Award-winning columnist to speak at U

Joel Sawyer

Molly Ivins has never been afraid to say what she thinks. The nationally syndicated political columnist for the Fort Worth Star-Telegram has skewered politicians for years with her razor-sharp wit, incisive criticism and off-color humor.
Her columns, which range from commentaries on welfare reform to the wacky side of Texas politics and American culture, appear three times a week in more than 100 newspapers nationwide.
Ivins brings her talents to the Cowles Auditorium of the Humphrey Institute of Public Affairs tonight, where she is the featured speaker for the 1997 Frank Premack Lecture Series and Journalism Awards Program.
The series, which has been held annually since 1977, honors Premack, the former city editor of the Minneapolis Tribune and Ivins’ one-time boss.
Ivins, 52, worked at the Tribune from 1967-70, reporting about the police department and social issues.
Ivins said she covered “militant blacks, angry Indians, radical students, uppity women and a motley assortment of other misfits and troublemakers.”
Ivins also wrote the best-selling column collection, “Molly Ivins Can’t Say That, Can She?” and is the former co-editor of the liberal monthly Texas Observer and the former Rocky Mountain bureau chief for The New York Times.
She also worked for the Houston Chronicle and the Dallas Times-Herald. Ivins has been a Pulitzer Prize finalist three times and has won numerous journalism awards.

The Daily recently spoke with Ivins about tonight’s speech, her memories of Minneapolis and Frank Premack, and American politics.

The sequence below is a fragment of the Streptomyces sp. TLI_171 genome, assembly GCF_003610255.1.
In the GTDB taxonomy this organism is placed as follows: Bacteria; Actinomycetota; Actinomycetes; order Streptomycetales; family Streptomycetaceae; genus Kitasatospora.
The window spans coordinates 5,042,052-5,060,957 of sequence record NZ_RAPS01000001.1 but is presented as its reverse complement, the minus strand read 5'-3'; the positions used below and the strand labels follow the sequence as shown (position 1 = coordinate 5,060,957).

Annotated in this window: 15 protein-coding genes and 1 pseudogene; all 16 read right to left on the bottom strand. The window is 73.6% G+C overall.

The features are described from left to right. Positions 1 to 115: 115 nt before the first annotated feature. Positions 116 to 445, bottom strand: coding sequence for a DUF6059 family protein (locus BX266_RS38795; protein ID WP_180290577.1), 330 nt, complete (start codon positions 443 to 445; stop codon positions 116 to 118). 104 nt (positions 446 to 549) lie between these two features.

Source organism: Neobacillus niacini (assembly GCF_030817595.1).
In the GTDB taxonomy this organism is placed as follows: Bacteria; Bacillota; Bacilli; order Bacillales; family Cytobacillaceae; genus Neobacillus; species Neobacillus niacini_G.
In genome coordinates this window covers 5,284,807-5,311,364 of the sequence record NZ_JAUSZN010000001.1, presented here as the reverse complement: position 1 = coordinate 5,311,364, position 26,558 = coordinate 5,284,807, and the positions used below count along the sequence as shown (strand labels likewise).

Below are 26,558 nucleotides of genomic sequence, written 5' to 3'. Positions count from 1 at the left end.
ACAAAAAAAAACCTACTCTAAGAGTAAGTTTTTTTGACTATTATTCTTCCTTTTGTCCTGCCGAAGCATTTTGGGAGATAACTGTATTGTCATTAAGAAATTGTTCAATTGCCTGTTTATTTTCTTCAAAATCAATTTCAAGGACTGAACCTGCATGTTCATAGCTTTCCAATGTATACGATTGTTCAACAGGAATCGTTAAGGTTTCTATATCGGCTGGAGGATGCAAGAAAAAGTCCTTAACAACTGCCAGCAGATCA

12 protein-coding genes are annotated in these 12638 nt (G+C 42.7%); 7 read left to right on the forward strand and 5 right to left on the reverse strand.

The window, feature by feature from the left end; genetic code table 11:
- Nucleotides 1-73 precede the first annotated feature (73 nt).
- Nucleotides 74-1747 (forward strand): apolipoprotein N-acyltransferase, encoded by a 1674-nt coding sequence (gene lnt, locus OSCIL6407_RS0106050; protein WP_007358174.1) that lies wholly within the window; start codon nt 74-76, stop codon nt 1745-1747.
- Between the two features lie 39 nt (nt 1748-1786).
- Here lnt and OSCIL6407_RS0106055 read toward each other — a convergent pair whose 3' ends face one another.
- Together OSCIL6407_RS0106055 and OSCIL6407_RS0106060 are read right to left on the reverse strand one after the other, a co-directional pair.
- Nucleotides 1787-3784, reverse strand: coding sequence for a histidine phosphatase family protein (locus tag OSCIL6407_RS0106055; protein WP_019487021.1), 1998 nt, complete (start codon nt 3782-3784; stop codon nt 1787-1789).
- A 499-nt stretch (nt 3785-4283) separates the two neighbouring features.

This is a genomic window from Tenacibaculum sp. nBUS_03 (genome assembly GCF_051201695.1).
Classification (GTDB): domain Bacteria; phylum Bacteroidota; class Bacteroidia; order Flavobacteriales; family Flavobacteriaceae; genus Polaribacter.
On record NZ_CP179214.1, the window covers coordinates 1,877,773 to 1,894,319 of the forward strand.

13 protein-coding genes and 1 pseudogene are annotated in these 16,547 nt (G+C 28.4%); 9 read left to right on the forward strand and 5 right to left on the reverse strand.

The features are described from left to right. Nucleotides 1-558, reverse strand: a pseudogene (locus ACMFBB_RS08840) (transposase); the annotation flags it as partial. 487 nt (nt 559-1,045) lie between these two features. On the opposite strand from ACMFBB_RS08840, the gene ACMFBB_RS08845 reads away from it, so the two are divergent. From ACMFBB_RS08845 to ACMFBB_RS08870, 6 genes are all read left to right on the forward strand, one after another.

Daily: Your columns are generally scathing attacks on politics and politicians. If you find them so contemptible, why do you continue to write about them?
Ivins: Well, it’s interesting that it comes across that way. I was just thinking when you asked that question how funny peoples’ impressions are. I actually like politicians, but I’m thinking of adopting some more socially acceptable perversion, perhaps interspecies dating.
I do like politicians, and I admire the calling of politics. I think it’s a rather noble endeavor, but like everyone else, I think it’s been completely corrupted by money at this point.

Daily: What do you think of Bill Clinton?
Ivins: I’m probably one of the few people in the country who’ve been neither surprised nor disappointed by President Clinton, probably because I did what political reporters are supposed to do. Before he ran, I went over and looked at the record and looked at the record and looked at the record, and it’s been pretty much what I expected.